Extending the academic metaphor, Colditz was really the Oxford of POW camps, whereas Stalag Luft III was the campus university, a new-build with intriguing possibilities, inclusive but a bit dull. And, in reality, sadder too. Here, as any who have seen The Great Escape — 50 years old this year — will know, 76 escaped, three made home runs and 50 were shot by the Gestapo. Our guide, Guy Walters, author of the definitive The Real Great Escape, showed us a site where some of the real prisoners were shot. It was by the side of a dual carriageway, cars winging past, no clue to its ghastly past except perhaps the line of pine trees, the relentless forest crowding right up to the hard shoulder, dense woods, ideal for murder and shallow graves.
It’s the forest that impresses you around Stalag Luft III. The camp was carved out of these same densely packed pine trees and the first prisoners spent a lot of time digging out stumps to make gardens and exercise areas. Now the forest has grown back, though the hut bases are there and you can see where the three tunnels — Tom, Dick and Harry — started. The route of Harry has been overlaid with a commemorative line of paving slabs out to its exit point ‘30 feet short of the trees’, according to Steve McQueen in the movie. In reality it is short of the trees, though Guy’s researches have shown this really wasn’t a huge problem. What was a problem was sending out 76 men with dodgy passes and poorly made civilian clothes. The size of the breakout caused uproar and everyone’s hand was against them. Some went by train, many ‘hard-arsed’ it across country deep with snow. Within 48 hours most were recaptured.
Picture the scene: Richard Attenborough and Gordon Jackson are out of the tunnel — now they have to make their way through the trees to the railway station. Haven’t you always wondered how they found their way? Or how far it was? Well, I’ve walked it — in twilight, very similar conditions to those the last escapers popping out of the tunnel at dawn must have experienced. The pines are not very high but they are close together, preternaturally dark with that sound-deadening quality you get from pine needles underfoot. You walk for about 15 minutes, trying to avoid branches knocking your homemade trilby off, due north until the subdued lights of the railway line become apparent. To get to the ticket hall there is a subway, the same subway that existed in 1944. It is long, dark and unlit. Your footfall echoes off the dripping concrete walls. The ticket hall looks closed. But this is Poland: it’s open but only the ticket window is illuminated — with an ordinary light bulb. The rest of the hall is in murky shadow. It was always a mystery to me why the station staff didn’t raise the alarm when 20-odd men turned up in ill-fitting greatcoats and funny little briefcases. In an instant I understand how so many could have escaped from this station: it was too dark and gloomy to be seen.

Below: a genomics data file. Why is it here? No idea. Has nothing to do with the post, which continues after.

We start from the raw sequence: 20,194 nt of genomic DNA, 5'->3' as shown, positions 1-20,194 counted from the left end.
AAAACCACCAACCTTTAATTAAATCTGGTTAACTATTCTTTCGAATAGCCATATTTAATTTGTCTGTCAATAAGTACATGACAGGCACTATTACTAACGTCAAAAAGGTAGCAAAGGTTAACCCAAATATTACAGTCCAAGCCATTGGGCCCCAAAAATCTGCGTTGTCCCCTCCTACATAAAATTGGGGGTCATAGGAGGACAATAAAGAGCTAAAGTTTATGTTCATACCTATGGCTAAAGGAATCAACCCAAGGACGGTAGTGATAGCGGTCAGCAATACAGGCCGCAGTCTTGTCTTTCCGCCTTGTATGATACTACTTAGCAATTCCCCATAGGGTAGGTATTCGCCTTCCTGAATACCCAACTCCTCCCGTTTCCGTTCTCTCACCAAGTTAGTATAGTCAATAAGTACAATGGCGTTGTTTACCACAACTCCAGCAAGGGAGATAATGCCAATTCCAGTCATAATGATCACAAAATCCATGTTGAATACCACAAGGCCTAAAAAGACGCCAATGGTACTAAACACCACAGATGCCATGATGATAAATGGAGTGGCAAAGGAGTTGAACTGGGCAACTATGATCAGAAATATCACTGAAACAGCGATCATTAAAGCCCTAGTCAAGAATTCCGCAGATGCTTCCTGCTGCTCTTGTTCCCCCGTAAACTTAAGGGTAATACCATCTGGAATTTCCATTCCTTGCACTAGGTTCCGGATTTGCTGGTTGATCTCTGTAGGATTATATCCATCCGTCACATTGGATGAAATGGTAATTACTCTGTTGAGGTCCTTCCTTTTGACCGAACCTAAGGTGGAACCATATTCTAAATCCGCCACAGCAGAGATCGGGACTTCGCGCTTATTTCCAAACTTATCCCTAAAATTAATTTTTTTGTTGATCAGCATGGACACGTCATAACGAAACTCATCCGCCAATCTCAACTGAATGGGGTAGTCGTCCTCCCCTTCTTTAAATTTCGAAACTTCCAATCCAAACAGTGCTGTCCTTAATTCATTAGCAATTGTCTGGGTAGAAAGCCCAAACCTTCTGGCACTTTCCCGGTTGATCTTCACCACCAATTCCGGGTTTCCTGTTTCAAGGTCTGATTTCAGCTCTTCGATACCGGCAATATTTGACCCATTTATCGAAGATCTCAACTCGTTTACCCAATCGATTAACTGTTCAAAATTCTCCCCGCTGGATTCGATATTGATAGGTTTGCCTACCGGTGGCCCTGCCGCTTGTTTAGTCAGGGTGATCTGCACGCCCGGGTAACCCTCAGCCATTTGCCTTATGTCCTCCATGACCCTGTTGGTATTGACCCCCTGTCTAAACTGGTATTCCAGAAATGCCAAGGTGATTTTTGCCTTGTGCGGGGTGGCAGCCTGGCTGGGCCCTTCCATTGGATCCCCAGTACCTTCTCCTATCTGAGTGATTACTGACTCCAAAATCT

More than seeing the tunnels and the trapdoors, it is experiences like this which seem to shorten the distance between that time, so long ago, and this.